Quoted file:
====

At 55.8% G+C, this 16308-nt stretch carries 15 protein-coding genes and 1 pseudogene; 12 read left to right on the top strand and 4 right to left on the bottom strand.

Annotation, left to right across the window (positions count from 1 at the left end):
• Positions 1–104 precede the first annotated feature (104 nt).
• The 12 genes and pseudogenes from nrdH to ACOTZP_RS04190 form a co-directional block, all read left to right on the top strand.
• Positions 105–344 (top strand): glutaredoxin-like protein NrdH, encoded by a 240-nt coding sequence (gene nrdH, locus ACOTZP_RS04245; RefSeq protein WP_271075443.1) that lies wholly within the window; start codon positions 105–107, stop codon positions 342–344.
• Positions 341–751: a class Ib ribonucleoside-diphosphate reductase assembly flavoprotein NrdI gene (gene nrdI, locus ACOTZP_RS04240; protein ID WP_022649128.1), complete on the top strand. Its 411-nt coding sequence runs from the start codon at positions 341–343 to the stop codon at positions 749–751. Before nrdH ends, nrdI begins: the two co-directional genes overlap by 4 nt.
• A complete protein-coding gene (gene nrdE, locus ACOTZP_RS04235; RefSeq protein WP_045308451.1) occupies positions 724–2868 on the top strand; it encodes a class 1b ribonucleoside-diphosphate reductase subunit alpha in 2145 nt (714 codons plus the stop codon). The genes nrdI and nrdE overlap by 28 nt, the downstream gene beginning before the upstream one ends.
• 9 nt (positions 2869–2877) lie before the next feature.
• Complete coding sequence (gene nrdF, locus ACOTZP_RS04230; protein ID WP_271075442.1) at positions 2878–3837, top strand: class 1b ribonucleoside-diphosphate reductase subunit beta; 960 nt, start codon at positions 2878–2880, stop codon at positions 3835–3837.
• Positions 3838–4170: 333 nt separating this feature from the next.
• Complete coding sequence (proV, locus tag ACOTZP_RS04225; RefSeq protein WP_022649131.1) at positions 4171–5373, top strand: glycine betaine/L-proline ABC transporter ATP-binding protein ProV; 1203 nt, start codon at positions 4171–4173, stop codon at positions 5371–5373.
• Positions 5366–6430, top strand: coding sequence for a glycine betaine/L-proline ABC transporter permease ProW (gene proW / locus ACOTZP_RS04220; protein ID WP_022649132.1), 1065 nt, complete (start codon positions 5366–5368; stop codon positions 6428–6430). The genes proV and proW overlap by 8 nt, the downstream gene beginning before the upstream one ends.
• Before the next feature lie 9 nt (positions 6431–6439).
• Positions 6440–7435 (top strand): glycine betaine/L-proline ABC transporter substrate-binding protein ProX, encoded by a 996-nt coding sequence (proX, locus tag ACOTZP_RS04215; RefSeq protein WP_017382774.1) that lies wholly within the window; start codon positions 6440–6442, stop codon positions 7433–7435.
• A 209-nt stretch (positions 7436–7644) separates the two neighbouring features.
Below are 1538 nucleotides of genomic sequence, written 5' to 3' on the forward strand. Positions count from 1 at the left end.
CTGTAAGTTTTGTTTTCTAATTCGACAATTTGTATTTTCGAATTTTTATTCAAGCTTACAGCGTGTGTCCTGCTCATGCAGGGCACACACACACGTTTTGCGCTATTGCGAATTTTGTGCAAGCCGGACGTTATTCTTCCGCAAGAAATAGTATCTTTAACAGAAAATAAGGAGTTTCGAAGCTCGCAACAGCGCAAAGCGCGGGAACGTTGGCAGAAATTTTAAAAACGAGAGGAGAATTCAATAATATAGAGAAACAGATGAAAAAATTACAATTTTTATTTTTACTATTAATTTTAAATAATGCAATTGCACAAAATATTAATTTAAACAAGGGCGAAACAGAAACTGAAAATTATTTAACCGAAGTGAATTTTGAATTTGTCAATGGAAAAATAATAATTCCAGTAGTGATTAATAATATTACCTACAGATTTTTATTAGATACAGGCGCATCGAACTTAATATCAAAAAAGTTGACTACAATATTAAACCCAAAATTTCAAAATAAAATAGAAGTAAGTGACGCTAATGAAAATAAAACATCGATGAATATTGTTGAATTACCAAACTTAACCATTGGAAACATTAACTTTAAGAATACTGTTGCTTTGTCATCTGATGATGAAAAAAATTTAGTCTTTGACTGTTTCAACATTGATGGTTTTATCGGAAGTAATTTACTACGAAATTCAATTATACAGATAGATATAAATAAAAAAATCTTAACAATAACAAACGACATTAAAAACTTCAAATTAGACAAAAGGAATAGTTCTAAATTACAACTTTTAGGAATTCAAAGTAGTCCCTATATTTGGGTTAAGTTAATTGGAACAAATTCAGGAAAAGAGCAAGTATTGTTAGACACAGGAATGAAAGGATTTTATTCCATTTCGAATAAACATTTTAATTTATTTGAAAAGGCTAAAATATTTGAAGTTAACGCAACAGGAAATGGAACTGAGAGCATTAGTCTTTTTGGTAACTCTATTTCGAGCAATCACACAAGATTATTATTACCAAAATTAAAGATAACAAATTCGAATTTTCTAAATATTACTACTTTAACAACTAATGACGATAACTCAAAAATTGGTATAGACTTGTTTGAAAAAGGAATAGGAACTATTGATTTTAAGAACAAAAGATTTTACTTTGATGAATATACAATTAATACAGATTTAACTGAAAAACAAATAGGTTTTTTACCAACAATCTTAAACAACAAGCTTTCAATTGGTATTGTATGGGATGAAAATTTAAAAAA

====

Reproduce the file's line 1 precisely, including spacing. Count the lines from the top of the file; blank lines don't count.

At 55.8% G+C, this 16308-nt stretch carries 15 protein-coding genes and 1 pseudogene; 12 read left to right on the top strand and 4 right to left on the bottom strand.